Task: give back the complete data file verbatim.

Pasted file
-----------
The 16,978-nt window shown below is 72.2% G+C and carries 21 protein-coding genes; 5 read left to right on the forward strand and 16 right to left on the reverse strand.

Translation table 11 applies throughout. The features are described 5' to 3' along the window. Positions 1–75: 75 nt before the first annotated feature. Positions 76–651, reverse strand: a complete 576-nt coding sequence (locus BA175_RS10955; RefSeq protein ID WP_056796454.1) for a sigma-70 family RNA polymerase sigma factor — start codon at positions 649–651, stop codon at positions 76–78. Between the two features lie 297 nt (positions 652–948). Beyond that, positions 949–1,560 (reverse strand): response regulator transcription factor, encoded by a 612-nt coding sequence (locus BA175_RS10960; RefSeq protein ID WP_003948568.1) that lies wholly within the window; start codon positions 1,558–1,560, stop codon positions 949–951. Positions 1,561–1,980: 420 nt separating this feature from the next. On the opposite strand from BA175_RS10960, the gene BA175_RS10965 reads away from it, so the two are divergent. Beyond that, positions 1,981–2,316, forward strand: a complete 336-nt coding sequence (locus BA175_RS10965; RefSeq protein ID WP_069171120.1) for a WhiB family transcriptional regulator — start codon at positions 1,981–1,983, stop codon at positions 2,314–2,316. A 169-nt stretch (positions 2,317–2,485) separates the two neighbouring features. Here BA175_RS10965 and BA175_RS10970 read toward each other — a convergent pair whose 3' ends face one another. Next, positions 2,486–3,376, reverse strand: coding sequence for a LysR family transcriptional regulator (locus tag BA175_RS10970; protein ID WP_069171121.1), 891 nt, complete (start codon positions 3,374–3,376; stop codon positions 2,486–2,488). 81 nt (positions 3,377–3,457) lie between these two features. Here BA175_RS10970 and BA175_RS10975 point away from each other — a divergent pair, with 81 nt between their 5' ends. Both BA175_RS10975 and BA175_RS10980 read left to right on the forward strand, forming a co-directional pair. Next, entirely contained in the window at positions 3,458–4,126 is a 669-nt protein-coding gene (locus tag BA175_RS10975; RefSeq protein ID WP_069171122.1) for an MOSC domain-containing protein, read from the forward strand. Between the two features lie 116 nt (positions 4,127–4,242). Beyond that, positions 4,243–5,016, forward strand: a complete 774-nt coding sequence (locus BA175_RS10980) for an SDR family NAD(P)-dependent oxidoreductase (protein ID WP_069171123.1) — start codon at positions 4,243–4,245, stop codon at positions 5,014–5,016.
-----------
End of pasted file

The 16,978-nt window shown below is 72.2% G+C and carries 21 protein-coding genes; 5 read left to right on the forward strand and 16 right to left on the reverse strand.

Translation table 11 applies throughout. The features are described 5' to 3' along the window. Positions 1–75: 75 nt before the first annotated feature. Positions 76–651, reverse strand: a complete 576-nt coding sequence (locus BA175_RS10955; RefSeq protein ID WP_056796454.1) for a sigma-70 family RNA polymerase sigma factor — start codon at positions 649–651, stop codon at positions 76–78. Between the two features lie 297 nt (positions 652–948). Beyond that, positions 949–1,560 (reverse strand): response regulator transcription factor, encoded by a 612-nt coding sequence (locus BA175_RS10960; RefSeq protein ID WP_003948568.1) that lies wholly within the window; start codon positions 1,558–1,560, stop codon positions 949–951. Positions 1,561–1,980: 420 nt separating this feature from the next. On the opposite strand from BA175_RS10960, the gene BA175_RS10965 reads away from it, so the two are divergent. Beyond that, positions 1,981–2,316, forward strand: a complete 336-nt coding sequence (locus BA175_RS10965; RefSeq protein ID WP_069171120.1) for a WhiB family transcriptional regulator — start codon at positions 1,981–1,983, stop codon at positions 2,314–2,316. A 169-nt stretch (positions 2,317–2,485) separates the two neighbouring features. Here BA175_RS10965 and BA175_RS10970 read toward each other — a convergent pair whose 3' ends face one another. Next, positions 2,486–3,376, reverse strand: coding sequence for a LysR family transcriptional regulator (locus tag BA175_RS10970; protein ID WP_069171121.1), 891 nt, complete (start codon positions 3,374–3,376; stop codon positions 2,486–2,488). 81 nt (positions 3,377–3,457) lie between these two features. Here BA175_RS10970 and BA175_RS10975 point away from each other — a divergent pair, with 81 nt between their 5' ends. Both BA175_RS10975 and BA175_RS10980 read left to right on the forward strand, forming a co-directional pair. Next, entirely contained in the window at positions 3,458–4,126 is a 669-nt protein-coding gene (locus tag BA175_RS10975; RefSeq protein ID WP_069171122.1) for an MOSC domain-containing protein, read from the forward strand. Between the two features lie 116 nt (positions 4,127–4,242). Beyond that, positions 4,243–5,016, forward strand: a complete 774-nt coding sequence (locus BA175_RS10980) for an SDR family NAD(P)-dependent oxidoreductase (protein ID WP_069171123.1) — start codon at positions 4,243–4,245, stop codon at positions 5,014–5,016.